Playing Politics. Playing Games for the Practical Experience of Rational Choice Theoretical Concepts according to Michael Laver
Europe-University Viadrina in Frankfurt/Oder, Germany
Seminar for BA and MA
Grades 3 | 6 ECTS
BA: Praxismodul / Sozialwissenschaftliche Vertiefung
MA (MASS, European Studies): Praxismodul / Modul Politik & Kultur/ Optionsmodul
Dates & Virtual Rooms via BigBlueButton on Moodle
Online Block course Sommer Semester 2020
FRI 10th July to SUN 12th July from 10am-5pm (all mandatory)
The purpose of the simulation game "Playing politics" is to show practical implications of rational choice and game theory. Politics are calculated and calculating interactions between self-interested political actors – individuals, politicians, political parties, pressure groups, national governments, and alliances of countries. The simulation game presents political action as simple games, disclosing imperfections and dilemmata, and exploring complexity of the "real" world in a playful atmosphere.
The theoretical-analytical part of the seminar focuses on rational choice theory, game theory and negotiation theory. Participants will elaborate on these models, select and develop an analytical focus and instrument in a first step. The second step is both, playing games and observing from a metalevel perspective – the group will be divided into sub-groups then. The third step is reflection on games and writing a paper.
Participants will develop their skills in reading and writing scientific texts, in asking good (not only scientific) questions, and joyfully improve their personal bargaining skills. They will investigate political sciences theories, and will experience how to do empirical research in a small scale – from planning to observation to interpretation.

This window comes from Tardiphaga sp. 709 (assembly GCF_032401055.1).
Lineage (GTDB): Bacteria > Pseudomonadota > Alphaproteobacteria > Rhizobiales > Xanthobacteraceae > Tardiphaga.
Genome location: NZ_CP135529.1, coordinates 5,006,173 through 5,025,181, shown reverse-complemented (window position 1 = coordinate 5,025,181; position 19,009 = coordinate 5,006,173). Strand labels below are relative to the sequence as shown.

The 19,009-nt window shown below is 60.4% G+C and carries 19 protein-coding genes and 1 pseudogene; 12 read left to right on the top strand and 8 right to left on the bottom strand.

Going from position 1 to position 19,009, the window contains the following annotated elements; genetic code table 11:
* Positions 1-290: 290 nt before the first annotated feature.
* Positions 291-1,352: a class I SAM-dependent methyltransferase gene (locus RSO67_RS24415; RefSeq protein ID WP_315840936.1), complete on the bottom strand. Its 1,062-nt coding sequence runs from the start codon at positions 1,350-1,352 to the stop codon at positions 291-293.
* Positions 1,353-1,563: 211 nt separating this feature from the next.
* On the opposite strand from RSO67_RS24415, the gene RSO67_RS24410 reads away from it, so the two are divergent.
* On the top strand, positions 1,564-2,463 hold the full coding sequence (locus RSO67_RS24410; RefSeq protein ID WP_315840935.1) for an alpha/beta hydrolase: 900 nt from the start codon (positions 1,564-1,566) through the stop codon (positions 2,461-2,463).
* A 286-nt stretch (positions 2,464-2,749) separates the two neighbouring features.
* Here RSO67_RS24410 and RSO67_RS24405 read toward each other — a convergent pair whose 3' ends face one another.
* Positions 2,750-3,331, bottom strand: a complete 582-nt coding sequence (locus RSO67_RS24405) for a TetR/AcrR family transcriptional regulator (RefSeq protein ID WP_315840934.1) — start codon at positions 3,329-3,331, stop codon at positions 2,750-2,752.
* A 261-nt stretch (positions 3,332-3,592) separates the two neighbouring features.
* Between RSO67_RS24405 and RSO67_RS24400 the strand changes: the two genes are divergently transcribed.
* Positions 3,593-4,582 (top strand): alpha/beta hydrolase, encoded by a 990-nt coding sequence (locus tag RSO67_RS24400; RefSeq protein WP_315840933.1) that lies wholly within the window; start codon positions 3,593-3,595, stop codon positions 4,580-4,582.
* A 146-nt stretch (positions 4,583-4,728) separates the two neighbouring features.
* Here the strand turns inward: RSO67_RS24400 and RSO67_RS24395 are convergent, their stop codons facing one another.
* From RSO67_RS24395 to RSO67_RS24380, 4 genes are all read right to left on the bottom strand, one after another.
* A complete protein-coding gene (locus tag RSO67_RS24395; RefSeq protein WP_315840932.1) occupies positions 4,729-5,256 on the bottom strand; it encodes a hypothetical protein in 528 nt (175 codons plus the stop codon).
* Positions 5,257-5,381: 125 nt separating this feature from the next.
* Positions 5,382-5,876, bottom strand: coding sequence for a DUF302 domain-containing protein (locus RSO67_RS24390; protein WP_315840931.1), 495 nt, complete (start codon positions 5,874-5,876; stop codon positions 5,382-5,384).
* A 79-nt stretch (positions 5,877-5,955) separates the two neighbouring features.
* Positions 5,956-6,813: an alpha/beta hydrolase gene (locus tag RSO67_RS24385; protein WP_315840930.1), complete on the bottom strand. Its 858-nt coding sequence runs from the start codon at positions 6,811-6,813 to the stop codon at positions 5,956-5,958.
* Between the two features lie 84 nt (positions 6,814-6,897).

Selection of Relevant References
Axelrod, Robert (2006): The Evolution of Cooperation. Revised ed., Basic Books: New York.
Davis, Morton D. (1997): Game Theory: A Nontechnical Introduction (Dover Books on Mathematics). Basic Books: New York.
Elster, Jon (2007): Explaining Social Behavior. More Nuts and Bolts for the Social Sciences. Cambridge University Press: Cambridge, New York.
Fisher, Roger / Ury, William (2012): Getting to Yes: Negotiating an agreement without giving in. New edition, Random House Business Publ.: London.
Laver, Michael (1997): Playing Politics. The Nightmare Continues. Oxford University Press: Oxford, New York.
Laver, Michael (1997): Private Desires, Political Action: Invitation to the Politics of Rational Choice. Rev. ed., Sage Publications Ltd: London.
Olson, Mancur (2002): The Logic of Collective Action: Public Goods and the Theory of Groups. 2nd printing with new preface and appendix (Harvard Economic Studies), Harvard University: Cambridge Massachusetts.
Schelling, Thomas C. (1990): The Strategy of Conflict. Harvard University, Cambridge Massachusetts, Reprint, Wiley Publ.: London.
Schelling, Thomas C. (2006): Micro Motives and Macro Behavior. W.W. Norton & Company: New York, London.
Tsebelis, George (2002): Veto Players. How Political Institutions Work. Russell Sage Foundation: New York / Princeton University Press: Princeton (NJ).
Preconditions for Participating in the Simulation Game
Curiousity for a different seminar format and playing games. Commitment for active participation, self responsibility and self organisation. Good command in English.
Students have to write a short motivational letter why they would like to participate on the simulation game, and to indicate whether they are BA-students or MA-students. Therefore, prior application is mandatory via email: email@example.com or with the contact form here.
Information on the Seminar
Students from both, Bachalor and Master degree are welcome. Differing requirements are taken into account by the lecturer.
All questions on seminar details and grade requirements will be discussed at the first session (introductory session). And, there will be given a short intro by the lecturer on the development of research designs for doing empirical research and on writing scientific texts (excerpts, assignments).
Grading: 3 | 6 ECTS
Details on the prerequisites for a grade are discussed at the first session (introductory session).